Potential for a New Community Center
The Somers Fire District has offered to donate their firehouse in the Somers hamlet to the town, if their proposed public safety center were to move forward. Some initial ideas for the old firehouse would be to place rubberized surfacing in the fire engine bays to allow for indoor recreational activities and repurpose the building’s rooms to make them compatible for public use by residents of all ages. This work will be funded by a community benefits agreement contributed by developers and possible use of recreation funds.
The town completed the first update of its comprehensive plan since 1994. The plan will serve as guidance for land-use decision throughout town for the next decade. It was developed through community input, an all-volunteer committee, the town’s planner and a professional consultant. The plan can be viewed on the town’s website.
Preservation of Stuart’s Farm
The town partnered with a variety of organizations to purchase the development rights for Stuart’s Farm, Westchester’s oldest working farm, so that it will remain a farm in perpetuity. It is important for the town to balance the strengthening of its tax base with the preservation of its rural characteristics. Ultimately, this is a great investment by the town and its residents as the farm is an economic driver, attracting 20,000 visitors per year, and a piece of the town’s agriculture character/history.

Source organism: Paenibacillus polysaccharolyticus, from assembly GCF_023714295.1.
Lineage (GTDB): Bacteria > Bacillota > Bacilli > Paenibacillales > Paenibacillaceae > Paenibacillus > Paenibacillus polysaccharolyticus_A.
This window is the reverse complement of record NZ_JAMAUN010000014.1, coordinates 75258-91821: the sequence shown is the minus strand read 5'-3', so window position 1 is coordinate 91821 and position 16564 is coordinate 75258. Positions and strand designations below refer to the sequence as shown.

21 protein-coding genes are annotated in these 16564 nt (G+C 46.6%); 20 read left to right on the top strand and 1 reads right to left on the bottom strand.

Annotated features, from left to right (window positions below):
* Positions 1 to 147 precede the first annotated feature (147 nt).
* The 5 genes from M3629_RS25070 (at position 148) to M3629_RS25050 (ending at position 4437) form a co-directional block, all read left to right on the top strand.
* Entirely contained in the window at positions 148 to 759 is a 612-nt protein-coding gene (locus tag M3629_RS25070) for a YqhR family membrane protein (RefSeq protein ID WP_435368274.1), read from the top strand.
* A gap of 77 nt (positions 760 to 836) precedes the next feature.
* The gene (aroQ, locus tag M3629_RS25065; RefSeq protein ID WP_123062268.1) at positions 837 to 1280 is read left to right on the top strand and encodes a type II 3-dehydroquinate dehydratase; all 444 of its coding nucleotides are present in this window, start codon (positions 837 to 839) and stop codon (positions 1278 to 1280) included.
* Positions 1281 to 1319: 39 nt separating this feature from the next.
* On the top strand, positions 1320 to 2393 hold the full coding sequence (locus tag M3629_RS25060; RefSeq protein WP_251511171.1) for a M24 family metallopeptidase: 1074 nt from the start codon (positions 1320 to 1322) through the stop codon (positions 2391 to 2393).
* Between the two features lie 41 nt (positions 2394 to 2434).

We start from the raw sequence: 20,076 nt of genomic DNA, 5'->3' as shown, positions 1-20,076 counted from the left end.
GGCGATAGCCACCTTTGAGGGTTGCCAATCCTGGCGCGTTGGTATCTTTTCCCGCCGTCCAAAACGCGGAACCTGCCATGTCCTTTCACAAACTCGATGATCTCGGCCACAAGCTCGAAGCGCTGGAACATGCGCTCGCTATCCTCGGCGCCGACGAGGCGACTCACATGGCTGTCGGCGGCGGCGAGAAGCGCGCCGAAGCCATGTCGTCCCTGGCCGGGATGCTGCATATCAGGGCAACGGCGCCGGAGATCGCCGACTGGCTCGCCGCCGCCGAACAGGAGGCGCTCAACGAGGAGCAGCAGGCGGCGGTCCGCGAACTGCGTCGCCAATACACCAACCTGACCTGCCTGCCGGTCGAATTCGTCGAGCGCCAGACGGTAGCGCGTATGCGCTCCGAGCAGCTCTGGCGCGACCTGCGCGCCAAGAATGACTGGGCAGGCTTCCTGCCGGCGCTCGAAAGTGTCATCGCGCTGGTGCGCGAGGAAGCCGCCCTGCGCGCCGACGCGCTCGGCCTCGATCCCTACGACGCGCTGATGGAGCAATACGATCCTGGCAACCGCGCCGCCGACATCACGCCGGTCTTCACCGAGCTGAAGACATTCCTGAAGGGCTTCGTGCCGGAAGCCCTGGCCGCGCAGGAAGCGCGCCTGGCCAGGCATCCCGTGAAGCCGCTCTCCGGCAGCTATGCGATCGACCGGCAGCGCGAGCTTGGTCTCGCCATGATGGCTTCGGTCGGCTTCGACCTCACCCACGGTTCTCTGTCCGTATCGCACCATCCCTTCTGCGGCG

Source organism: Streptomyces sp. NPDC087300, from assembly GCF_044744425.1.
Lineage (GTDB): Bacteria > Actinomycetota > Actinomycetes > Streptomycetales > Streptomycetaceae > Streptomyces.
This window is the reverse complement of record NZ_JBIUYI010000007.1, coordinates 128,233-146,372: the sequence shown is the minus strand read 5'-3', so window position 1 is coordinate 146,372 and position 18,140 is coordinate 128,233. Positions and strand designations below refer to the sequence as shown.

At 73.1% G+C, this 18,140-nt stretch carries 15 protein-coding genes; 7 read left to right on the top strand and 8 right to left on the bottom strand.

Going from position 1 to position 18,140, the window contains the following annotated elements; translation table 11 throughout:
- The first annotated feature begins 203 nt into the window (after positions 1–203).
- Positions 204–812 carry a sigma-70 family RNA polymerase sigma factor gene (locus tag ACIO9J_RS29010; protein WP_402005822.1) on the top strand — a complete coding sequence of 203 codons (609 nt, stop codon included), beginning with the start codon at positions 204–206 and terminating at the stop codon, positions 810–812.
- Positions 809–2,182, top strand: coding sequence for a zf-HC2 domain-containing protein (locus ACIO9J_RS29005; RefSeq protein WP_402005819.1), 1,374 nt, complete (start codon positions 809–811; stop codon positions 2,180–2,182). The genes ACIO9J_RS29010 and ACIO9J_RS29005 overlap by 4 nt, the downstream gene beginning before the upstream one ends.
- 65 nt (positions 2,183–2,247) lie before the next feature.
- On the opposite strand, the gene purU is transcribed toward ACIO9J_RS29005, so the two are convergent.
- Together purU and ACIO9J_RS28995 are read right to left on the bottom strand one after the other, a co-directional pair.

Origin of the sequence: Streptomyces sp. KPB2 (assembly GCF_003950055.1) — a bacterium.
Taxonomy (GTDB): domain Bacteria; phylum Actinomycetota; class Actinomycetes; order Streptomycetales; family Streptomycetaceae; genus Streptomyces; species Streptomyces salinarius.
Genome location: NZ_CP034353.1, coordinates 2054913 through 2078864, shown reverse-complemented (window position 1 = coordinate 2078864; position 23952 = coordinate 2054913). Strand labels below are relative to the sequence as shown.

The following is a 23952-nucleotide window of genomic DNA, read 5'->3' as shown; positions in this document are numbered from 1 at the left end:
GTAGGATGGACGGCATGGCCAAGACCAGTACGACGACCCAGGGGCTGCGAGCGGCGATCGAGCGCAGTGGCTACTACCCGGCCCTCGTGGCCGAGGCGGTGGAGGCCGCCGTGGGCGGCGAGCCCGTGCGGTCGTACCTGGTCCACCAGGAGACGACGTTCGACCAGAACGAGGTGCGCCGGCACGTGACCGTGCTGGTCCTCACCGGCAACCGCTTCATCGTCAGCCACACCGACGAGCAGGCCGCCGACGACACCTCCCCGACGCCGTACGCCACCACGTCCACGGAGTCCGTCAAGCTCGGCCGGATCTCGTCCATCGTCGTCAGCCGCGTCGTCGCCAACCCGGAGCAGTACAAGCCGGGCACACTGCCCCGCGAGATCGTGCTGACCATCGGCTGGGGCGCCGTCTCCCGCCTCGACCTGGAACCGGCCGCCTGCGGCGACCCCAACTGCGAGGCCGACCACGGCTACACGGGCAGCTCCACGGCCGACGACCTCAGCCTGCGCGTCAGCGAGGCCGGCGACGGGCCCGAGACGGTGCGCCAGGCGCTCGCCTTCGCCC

Funding for our Lake Communities
In late 2016, the town was awarded approximately $850,000 to construct storm water retrofits around Lake Shenorock, which will help to improve the lake’s water quality. In addition, the town is moving forward with the creation of a Local Waterfront Revitalization Program (LWRP), which is a comprehensive plan developed by town staff and community members that will address the issues impacting and could potentially open up state funding sources for all of our lake communities, including Lincolndale, Purdys, Deans Bridge and Shenorock. There will be much more to come regarding the LWRP.
The past year has been an eventful one for the town of Somers. Much has been accomplished and there is much more work still to be done. In the year to come my commitments will remain the same: Keep taxes at their lowest levels possible, run an efficient local government that delivers essential services to our residents; strengthen the town’s tax base while creating the necessary infrastructure that increases property values and enhances current and future economic activity; preserve the town’s open space and rural characteristics; and continue to invest in our parks and recreational activities/facilities.
If you should have any questions or comments about the town, please do not hesitate to call or email me at firstname.lastname@example.org or 917-277-3637.
Here’s to a happy, healthy, and peaceful New Year, Somers. It is an honor to serve as your supervisor and I look forward to a productive 2017.